Persecuted for Serving the Poor

This defense of the poor in so conflictive a world has occasioned a new reality in the recent history of our Church: persecution. You certainly know the most important facts. In less than three years more than 50 priests have been attacked, threatened or calumniated. Six of them are martyrs: they died victims of assassination. Various others have been the object of persecution. The archdiocesan broadcasting station, Catholic-inspired educational institutions have been repeatedly attacked, threatened and intimidated by bombs. Various rectories have been ransacked.

If the most visible Church representatives have been treated thus, you can easily surmise what has happened to the simple Christian people, to peasants, to catechists and delegates of the Word, to basic ecclesial communities. It is here that the number of threatened, captured, tortured and assassinated reaches hundreds and thousands. It is the poor Christian people who are persecuted the most.
While it is clear that our Church has been the victim of persecution during the last three years, it is even more important to observe the reason for the persecution. It is not that just any priest or just any institution has been persecuted. It is that segment of the Church, which is on the side of the poor and has come out in their defense that has been persecuted and attacked. The persecution comes about because of the Church’s defense of the poor, for assuming the destiny of the poor.

The Political Dimension of the Faith

We are dealing with a true option for the poor. This means that the Church incarnates herself in the world of the poor, proclaims the Good News, gives hope, inspires a liberating praxis, defends the cause of the poor and participates in their destiny. This option for the poor is at the root of the political dimension of the faith and is its most fundamental characteristic. Because the Church has opted for the poor (the true poor and not the fictitious poor), and has opted for the truly oppressed and repressed, the Church lives in the world of the political sphere and realizes itself as Church through the political. It cannot be any other way if, as Jesus, the Church is to go out to the poor.

The Fruits of Sin are Death

Thus it is not mere routine that once again we denounce the existence of a structure of sin in our country. It is sinful because it produces the fruits of sin: the death of Salvadorans – the rapid death of repression or the slow death (but no less real) of structural oppression. For that reason, we have denounced the idolatry that exists in our country. Wealth is made a god, private property is absolutized by the capitalist system, national security is made the highest good by the political powers who institutionalize the insecurity of the individual (Pastoral Letter, 1979, 43-48).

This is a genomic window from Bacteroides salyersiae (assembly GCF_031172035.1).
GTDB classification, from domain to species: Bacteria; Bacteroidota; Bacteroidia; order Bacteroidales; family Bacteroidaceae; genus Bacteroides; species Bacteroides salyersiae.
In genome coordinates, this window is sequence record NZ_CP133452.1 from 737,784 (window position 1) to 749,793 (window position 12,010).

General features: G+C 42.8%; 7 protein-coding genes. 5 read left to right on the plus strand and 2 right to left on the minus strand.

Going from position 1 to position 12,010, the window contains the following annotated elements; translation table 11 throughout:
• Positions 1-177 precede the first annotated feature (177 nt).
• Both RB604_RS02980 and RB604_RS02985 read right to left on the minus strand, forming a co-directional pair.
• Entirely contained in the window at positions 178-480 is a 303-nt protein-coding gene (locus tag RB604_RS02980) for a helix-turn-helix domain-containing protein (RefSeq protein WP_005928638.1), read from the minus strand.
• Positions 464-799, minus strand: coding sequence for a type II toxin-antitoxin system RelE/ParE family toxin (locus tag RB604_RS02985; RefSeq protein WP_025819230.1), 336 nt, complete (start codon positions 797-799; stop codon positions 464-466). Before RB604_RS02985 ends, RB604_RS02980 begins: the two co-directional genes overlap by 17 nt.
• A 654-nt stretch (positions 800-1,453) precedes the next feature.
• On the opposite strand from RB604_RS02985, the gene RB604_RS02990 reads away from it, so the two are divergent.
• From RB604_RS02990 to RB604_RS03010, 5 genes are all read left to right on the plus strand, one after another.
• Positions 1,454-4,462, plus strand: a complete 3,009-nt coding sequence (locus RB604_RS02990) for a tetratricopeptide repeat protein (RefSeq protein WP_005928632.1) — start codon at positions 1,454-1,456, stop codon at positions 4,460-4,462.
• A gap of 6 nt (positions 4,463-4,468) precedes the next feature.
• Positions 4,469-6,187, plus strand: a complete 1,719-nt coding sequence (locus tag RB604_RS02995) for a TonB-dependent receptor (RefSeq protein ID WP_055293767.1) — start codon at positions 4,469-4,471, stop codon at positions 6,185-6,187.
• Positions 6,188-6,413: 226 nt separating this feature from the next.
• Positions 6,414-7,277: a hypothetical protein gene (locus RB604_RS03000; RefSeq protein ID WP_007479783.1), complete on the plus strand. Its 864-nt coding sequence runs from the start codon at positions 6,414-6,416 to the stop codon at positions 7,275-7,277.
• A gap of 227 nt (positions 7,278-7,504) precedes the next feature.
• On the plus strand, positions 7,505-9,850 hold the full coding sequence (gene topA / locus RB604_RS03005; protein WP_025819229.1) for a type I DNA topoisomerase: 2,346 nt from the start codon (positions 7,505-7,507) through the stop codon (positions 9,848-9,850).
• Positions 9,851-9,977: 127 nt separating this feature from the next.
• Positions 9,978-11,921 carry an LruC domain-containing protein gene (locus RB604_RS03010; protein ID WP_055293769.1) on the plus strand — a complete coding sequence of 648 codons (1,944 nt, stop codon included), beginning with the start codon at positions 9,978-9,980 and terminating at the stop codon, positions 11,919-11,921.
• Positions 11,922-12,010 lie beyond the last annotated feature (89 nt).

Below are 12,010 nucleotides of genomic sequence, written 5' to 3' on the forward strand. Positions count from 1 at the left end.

The world of the poor, with its social and political characteristics, teaches us where the Church must incarnate herself in order to avoid that false universalization which always ends up in a connivance with the powerful. The world of the poor teaches us how Christian love should be. It should certainly seek peace, but unmask false pacifisms, resignation and inactivity. It should certainly be free but must seek historical efficacy. The world of the poor teaches us that the magnanimity of Christian love must respond to the demand of justice for the majorities and not flee from the honest struggle. The world of the poor teaches us that liberation will occur not only when the poor become recipients of government or Church benefits but when they themselves become authors and protagonists of their struggle and their liberation, thus unmasking the ultimate root of false paternalisms – even ecclesial ones.

To Affirm Life or to Serve Death

Incarnation in the sociopolitical world is the place to deepen our faith in God and in His Christ. We believe in Jesus who came to bring life in its fullest and we believe in a living God who gives life to human kind and wants all to live in truth. These radical truths of the faith become truths – radical truths – when the Church inserts herself in the midst of the life and death of the people. It is there that the Church is presented (as it is presented to every person) with the most fundamental option of faith: to be in favor of life or in favor of death. There is no doubt whatsoever that here there is no room for neutrality. We are either at the service of the life of Salvadorans or we are accomplices in their death. And it is here that we are faced with the most fundamental reality of the historical mediation of faith: either we believe in a God of life or we serve the idols of death.

We believe with the apostle John that Jesus is “the Word of Life” (1 John 1:1), and that where there is life, there God reveals himself. Where the poor begin to live, where the poor begin to liberate themselves, where men and women are able to sit down around a common table and share, there is the God of life. That is why when the Church inserts itself in the sociopolitical world in order to cooperate in bringing about the emergence of life for the poor, she is not undertaking a mere subsidiary task or something outside of her mission, but is witnessing to her faith in God and is being an instrument of the Spirit, Lord and Giver of Life.

This faith in the God of Life is what explains the depth of the Christian mystery. To give life to the poor, one must give from his own life, indeed give even his own life. The greatest sign of faith in a God of life is the witness of a person willing to surrender his own life. “There is no greater love than this: to lay down one’s life for one’s friends” (John 15:13).